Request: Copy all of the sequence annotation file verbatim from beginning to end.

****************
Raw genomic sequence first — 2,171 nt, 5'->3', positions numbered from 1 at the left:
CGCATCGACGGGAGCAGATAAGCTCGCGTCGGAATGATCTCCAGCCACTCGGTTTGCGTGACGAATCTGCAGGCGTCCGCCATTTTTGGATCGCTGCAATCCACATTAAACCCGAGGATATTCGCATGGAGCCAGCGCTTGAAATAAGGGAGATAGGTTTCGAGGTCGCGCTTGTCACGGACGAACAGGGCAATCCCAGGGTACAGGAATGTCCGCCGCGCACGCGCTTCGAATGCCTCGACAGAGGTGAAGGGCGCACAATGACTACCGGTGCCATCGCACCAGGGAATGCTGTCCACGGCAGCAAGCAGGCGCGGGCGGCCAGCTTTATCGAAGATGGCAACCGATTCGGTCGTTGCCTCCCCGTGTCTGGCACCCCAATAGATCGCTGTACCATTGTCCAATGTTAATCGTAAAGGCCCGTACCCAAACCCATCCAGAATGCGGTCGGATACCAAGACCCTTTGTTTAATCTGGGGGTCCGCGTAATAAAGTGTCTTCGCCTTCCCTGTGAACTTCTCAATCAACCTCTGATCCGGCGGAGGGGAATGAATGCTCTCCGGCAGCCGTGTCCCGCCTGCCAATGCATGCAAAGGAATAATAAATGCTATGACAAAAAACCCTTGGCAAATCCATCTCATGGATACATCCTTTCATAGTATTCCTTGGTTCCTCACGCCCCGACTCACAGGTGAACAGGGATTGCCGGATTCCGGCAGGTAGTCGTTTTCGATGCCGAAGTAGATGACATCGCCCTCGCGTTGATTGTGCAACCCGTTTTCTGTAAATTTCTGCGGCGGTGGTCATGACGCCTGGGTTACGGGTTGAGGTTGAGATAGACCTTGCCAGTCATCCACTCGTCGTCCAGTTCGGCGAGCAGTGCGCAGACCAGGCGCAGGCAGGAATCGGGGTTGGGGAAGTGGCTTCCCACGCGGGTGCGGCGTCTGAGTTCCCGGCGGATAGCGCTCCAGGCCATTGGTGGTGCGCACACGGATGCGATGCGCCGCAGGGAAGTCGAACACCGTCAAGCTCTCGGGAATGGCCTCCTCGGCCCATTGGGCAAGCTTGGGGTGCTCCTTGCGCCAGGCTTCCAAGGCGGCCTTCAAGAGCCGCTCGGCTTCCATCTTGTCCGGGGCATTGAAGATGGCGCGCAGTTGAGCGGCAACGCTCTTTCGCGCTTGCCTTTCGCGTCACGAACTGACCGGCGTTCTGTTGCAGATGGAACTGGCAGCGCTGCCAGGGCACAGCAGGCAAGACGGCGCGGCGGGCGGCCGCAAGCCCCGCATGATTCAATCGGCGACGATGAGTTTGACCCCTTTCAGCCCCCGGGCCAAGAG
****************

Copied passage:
Raw genomic sequence first — 2,171 nt, 5'->3', positions numbered from 1 at the left:
CGCATCGACGGGAGCAGATAAGCTCGCGTCGGAATGATCTCCAGCCACTCGGTTTGCGTGACGAATCTGCAGGCGTCCGCCATTTTTGGATCGCTGCAATCCACATTAAACCCGAGGATATTCGCATGGAGCCAGCGCTTGAAATAAGGGAGATAGGTTTCGAGGTCGCGCTTGTCACGGACGAACAGGGCAATCCCAGGGTACAGGAATGTCCGCCGCGCACGCGCTTCGAATGCCTCGACAGAGGTGAAGGGCGCACAATGACTACCGGTGCCATCGCACCAGGGAATGCTGTCCACGGCAGCAAGCAGGCGCGGGCGGCCAGCTTTATCGAAGATGGCAACCGATTCGGTCGTTGCCTCCCCGTGTCTGGCACCCCAATAGATCGCTGTACCATTGTCCAATGTTAATCGTAAAGGCCCGTACCCAAACCCATCCAGAATGCGGTCGGATACCAAGACCCTTTGTTTAATCTGGGGGTCCGCGTAATAAAGTGTCTTCGCCTTCCCTGTGAACTTCTCAATCAACCTCTGATCCGGCGGAGGGGAATGAATGCTCTCCGGCAGCCGTGTCCCGCCTGCCAATGCATGCAAAGGAATAATAAATGCTATGACAAAAAACCCTTGGCAAATCCATCTCATGGATACATCCTTTCATAGTATTCCTTGGTTCCTCACGCCCCGACTCACAGGTGAACAGGGATTGCCGGATTCCGGCAGGTAGTCGTTTTCGATGCCGAAGTAGATGACATCGCCCTCGCGTTGATTGTGCAACCCGTTTTCTGTAAATTTCTGCGGCGGTGGTCATGACGCCTGGGTTACGGGTTGAGGTTGAGATAGACCTTGCCAGTCATCCACTCGTCGTCCAGTTCGGCGAGCAGTGCGCAGACCAGGCGCAGGCAGGAATCGGGGTTGGGGAAGTGGCTTCCCACGCGGGTGCGGCGTCTGAGTTCCCGGCGGATAGCGCTCCAGGCCATTGGTGGTGCGCACACGGATGCGATGCGCCGCAGGGAAGTCGAACACCGTCAAGCTCTCGGGAATGGCCTCCTCGGCCCATTGGGCAAGCTTGGGGTGCTCCTTGCGCCAGGCTTCCAAGGCGGCCTTCAAGAGCCGCTCGGCTTCCATCTTGTCCGGGGCATTGAAGATGGCGCGCAGTTGAGCGGCAACGCTCTTTCGCGCTTGCCTTTCGCGTCACGAACTGACCGGCGTTCTGTTGCAGATGGAACTGGCAGCGCTGCCAGGGCACAGCAGGCAAGACGGCGCGGCGGGCGGCCGCAAGCCCCGCATGATTCAATCGGCGACGATGAGTTTGACCCCTTTCAGCCCCCGGGCCAAGAG